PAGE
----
An example of this opportunity is Field Day’s extension to 2 days. Through smart programming they now attract a broader range of customers without diluting their core values.
A case in point is that my parents will be going to the festival with my brother and I on the Sunday.
This group (in my parents’ case aged 63 and 62, living an hour or so from a major city) hold around 70% of the population’s disposable income, are becoming more adventurous in the experiences they want to have, and are willing to pay for quality. Coachella’s new event Desert Trip is a signifier of this.
For a number of practical reasons my Dad is very unlikely to see bands on a midweek evening in London, but he will happily pay for a quality festival experience with a range of both new, established and heritage artists. He’s become a fan of several artists from last year’s event and has spent money on their music since.
The balance in appealing to a range of markets like this is not easy (and certainly not suitable not for all promoters and events — not everyone wants to hang out with their parents of course), but in any case there are underserved audiences that the music industry could surely do better to serve.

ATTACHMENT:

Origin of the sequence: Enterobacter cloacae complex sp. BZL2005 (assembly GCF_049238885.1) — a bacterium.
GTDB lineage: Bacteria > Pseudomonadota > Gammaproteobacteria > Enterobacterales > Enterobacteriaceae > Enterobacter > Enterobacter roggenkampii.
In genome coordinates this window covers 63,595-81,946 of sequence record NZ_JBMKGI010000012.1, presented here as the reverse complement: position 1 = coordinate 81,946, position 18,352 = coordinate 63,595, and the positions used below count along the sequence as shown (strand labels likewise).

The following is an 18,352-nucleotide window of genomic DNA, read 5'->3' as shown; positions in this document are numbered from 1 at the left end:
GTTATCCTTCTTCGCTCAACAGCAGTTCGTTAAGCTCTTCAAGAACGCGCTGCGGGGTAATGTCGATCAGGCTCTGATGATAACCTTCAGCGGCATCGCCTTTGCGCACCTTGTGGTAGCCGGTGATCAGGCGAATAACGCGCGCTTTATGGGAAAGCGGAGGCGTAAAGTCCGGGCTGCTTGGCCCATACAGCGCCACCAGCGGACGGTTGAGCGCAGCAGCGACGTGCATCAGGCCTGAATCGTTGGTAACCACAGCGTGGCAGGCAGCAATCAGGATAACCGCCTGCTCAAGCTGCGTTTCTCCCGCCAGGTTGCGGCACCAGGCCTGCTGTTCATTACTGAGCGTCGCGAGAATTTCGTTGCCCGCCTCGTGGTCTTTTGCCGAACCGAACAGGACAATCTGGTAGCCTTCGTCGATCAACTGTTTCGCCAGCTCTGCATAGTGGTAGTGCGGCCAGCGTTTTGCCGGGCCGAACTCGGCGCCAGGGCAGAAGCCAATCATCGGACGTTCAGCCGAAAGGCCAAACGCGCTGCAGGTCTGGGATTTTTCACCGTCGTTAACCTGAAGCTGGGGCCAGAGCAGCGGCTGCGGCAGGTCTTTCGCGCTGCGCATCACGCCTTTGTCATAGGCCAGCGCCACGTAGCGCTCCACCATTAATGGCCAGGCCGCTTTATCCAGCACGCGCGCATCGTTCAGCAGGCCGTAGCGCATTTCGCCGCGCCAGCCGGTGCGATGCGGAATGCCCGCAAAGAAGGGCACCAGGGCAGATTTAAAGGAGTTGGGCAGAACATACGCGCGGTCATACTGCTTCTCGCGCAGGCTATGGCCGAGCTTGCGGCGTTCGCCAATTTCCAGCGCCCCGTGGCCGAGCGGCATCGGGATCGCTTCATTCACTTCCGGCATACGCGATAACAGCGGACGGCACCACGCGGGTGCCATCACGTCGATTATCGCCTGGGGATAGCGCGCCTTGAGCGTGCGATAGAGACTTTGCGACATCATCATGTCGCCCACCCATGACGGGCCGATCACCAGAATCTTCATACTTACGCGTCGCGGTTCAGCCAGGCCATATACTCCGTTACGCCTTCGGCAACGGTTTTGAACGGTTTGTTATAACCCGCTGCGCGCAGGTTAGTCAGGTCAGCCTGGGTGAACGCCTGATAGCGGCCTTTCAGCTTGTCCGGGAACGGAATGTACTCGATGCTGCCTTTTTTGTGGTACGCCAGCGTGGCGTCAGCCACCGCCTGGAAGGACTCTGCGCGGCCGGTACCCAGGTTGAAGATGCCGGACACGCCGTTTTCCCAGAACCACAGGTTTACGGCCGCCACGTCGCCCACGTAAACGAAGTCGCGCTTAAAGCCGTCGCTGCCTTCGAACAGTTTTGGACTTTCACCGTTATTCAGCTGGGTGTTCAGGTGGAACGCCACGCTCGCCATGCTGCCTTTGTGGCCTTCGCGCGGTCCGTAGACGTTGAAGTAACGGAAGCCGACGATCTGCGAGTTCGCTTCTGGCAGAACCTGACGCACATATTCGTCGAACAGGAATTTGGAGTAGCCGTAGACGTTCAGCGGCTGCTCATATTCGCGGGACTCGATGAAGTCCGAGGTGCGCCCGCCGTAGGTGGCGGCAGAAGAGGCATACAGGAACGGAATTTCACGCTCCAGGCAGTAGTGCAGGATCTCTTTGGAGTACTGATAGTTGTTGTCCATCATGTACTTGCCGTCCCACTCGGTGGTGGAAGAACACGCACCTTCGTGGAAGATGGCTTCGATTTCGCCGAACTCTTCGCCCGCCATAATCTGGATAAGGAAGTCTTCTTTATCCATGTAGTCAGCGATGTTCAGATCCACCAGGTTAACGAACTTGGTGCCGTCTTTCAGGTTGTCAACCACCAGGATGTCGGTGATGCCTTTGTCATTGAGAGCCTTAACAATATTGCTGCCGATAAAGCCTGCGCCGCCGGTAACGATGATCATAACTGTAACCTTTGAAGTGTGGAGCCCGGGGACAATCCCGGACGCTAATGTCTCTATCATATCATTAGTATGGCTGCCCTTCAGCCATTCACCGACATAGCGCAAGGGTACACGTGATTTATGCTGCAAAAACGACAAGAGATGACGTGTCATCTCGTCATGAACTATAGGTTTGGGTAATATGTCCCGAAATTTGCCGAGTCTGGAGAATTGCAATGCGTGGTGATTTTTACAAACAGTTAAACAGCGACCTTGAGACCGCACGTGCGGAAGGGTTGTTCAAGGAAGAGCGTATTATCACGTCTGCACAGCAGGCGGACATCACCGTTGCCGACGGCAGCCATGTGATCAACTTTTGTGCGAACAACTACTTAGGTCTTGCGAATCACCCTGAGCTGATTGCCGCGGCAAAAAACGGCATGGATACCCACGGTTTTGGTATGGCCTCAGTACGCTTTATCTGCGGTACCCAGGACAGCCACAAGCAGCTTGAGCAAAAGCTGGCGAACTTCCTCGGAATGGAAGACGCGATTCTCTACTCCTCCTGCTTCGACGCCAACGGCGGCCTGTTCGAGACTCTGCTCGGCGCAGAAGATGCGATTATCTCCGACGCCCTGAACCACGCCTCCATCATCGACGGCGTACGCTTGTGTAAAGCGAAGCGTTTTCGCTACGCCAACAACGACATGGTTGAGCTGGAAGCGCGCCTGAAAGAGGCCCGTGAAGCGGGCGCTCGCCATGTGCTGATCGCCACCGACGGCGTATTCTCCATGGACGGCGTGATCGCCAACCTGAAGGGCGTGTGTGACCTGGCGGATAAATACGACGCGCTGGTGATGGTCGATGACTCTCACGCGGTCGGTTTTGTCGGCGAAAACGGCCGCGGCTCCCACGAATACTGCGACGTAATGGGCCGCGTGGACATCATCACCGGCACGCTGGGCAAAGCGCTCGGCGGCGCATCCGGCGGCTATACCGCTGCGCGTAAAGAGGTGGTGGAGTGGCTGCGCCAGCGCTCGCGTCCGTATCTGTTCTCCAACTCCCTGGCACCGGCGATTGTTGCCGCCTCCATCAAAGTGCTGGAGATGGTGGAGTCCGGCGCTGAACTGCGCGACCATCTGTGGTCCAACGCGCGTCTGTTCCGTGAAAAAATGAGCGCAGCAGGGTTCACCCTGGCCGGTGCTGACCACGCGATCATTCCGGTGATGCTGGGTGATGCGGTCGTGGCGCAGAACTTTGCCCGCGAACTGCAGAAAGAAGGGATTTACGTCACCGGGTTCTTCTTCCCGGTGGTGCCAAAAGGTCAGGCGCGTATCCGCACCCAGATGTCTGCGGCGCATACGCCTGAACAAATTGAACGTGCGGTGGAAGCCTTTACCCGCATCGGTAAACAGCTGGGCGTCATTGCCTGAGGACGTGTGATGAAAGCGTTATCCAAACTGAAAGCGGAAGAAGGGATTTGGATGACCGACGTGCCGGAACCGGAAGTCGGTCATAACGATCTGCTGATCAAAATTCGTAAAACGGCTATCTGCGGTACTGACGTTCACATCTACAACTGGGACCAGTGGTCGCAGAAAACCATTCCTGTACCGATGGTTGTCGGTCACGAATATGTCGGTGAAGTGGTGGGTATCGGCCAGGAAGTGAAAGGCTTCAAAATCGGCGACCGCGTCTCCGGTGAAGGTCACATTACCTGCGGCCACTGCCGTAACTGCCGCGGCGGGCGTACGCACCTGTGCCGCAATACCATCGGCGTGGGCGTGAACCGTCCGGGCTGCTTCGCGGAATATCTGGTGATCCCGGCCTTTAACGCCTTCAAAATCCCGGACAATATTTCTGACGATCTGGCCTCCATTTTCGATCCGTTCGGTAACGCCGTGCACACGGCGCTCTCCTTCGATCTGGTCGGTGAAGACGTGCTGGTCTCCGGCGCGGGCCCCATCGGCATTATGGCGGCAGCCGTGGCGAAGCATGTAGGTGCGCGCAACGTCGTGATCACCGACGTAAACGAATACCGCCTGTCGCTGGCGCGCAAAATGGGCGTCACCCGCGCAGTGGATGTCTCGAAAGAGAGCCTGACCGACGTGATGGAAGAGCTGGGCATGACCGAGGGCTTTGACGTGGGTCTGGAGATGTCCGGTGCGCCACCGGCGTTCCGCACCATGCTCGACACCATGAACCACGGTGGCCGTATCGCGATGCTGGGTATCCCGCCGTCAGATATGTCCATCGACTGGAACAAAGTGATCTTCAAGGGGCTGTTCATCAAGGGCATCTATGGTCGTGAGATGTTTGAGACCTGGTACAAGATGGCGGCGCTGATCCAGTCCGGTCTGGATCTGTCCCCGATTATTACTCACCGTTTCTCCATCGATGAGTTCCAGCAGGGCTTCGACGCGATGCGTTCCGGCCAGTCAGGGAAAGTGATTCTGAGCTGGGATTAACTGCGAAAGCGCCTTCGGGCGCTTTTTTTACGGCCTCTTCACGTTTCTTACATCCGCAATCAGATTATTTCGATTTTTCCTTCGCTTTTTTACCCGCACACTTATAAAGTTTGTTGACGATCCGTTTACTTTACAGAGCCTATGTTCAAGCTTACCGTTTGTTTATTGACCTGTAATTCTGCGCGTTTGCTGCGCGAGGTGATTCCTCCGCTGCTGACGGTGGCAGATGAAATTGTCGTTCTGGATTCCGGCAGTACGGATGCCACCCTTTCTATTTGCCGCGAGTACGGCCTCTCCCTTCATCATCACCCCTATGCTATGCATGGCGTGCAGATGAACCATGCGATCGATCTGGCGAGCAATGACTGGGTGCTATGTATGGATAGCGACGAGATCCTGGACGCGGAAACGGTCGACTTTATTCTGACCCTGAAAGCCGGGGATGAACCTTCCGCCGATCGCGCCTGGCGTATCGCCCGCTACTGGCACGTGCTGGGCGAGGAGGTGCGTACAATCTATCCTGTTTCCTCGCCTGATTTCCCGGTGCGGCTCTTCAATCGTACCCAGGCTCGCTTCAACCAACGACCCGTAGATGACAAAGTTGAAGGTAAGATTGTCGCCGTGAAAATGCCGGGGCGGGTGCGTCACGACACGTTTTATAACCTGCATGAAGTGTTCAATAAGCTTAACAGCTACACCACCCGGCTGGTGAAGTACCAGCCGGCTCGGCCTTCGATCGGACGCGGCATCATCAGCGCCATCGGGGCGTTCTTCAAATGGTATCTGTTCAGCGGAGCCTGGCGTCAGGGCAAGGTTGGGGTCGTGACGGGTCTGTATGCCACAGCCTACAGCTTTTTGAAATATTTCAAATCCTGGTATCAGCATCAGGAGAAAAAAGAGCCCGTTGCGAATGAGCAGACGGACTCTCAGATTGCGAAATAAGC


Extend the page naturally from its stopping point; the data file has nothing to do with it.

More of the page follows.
The baby boomers with 25–35 year old children is an interesting segment to explore here.
I love London and part of what makes it so special is its diverse range of culture and creativity.
Music should be a key part of that.
I just hope that the spaces and places sustain, and that the industry does a better job of serving its audiences and communicating its value so an even broader range of people can enjoy great live music experiences.
None of this is easy and the answers are not simple, but just because the live sector is one of the industry’s strongest areas it doesn’t mean that there isn’t room for doing things better.